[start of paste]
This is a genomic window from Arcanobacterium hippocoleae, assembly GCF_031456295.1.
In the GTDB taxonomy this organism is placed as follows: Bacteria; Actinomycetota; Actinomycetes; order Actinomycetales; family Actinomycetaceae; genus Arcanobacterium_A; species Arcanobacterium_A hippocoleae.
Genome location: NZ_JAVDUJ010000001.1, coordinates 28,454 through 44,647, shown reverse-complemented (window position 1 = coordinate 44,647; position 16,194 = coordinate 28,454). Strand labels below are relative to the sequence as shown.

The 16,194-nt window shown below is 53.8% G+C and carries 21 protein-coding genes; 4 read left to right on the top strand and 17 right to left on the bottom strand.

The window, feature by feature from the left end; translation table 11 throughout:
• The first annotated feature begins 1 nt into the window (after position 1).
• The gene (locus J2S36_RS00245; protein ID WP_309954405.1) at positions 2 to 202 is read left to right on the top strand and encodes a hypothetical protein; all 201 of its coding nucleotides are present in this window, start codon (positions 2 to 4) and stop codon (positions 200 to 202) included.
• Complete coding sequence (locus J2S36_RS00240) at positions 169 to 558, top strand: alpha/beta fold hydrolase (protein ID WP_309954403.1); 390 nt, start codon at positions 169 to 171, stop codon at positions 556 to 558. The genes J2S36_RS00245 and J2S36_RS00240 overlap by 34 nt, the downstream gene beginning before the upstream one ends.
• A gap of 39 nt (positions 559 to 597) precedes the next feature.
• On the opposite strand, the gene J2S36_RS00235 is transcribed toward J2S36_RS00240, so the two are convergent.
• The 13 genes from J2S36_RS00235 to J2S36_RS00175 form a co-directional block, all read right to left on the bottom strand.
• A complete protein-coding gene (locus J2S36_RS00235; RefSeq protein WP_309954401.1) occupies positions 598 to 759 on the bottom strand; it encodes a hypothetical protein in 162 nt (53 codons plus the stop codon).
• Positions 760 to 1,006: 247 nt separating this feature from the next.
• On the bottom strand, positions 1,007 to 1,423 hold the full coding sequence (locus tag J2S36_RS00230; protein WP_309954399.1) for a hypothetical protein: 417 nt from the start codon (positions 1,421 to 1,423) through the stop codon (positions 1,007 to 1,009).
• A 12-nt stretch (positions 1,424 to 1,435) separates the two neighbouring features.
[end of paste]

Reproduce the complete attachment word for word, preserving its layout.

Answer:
This is a genomic window from Arcanobacterium hippocoleae, assembly GCF_031456295.1.
In the GTDB taxonomy this organism is placed as follows: Bacteria; Actinomycetota; Actinomycetes; order Actinomycetales; family Actinomycetaceae; genus Arcanobacterium_A; species Arcanobacterium_A hippocoleae.
Genome location: NZ_JAVDUJ010000001.1, coordinates 28,454 through 44,647, shown reverse-complemented (window position 1 = coordinate 44,647; position 16,194 = coordinate 28,454). Strand labels below are relative to the sequence as shown.

The 16,194-nt window shown below is 53.8% G+C and carries 21 protein-coding genes; 4 read left to right on the top strand and 17 right to left on the bottom strand.

The window, feature by feature from the left end; translation table 11 throughout:
• The first annotated feature begins 1 nt into the window (after position 1).
• The gene (locus J2S36_RS00245; protein ID WP_309954405.1) at positions 2 to 202 is read left to right on the top strand and encodes a hypothetical protein; all 201 of its coding nucleotides are present in this window, start codon (positions 2 to 4) and stop codon (positions 200 to 202) included.
• Complete coding sequence (locus J2S36_RS00240) at positions 169 to 558, top strand: alpha/beta fold hydrolase (protein ID WP_309954403.1); 390 nt, start codon at positions 169 to 171, stop codon at positions 556 to 558. The genes J2S36_RS00245 and J2S36_RS00240 overlap by 34 nt, the downstream gene beginning before the upstream one ends.
• A gap of 39 nt (positions 559 to 597) precedes the next feature.
• On the opposite strand, the gene J2S36_RS00235 is transcribed toward J2S36_RS00240, so the two are convergent.
• The 13 genes from J2S36_RS00235 to J2S36_RS00175 form a co-directional block, all read right to left on the bottom strand.
• A complete protein-coding gene (locus J2S36_RS00235; RefSeq protein WP_309954401.1) occupies positions 598 to 759 on the bottom strand; it encodes a hypothetical protein in 162 nt (53 codons plus the stop codon).
• Positions 760 to 1,006: 247 nt separating this feature from the next.
• On the bottom strand, positions 1,007 to 1,423 hold the full coding sequence (locus tag J2S36_RS00230; protein WP_309954399.1) for a hypothetical protein: 417 nt from the start codon (positions 1,421 to 1,423) through the stop codon (positions 1,007 to 1,009).
• A 12-nt stretch (positions 1,424 to 1,435) separates the two neighbouring features.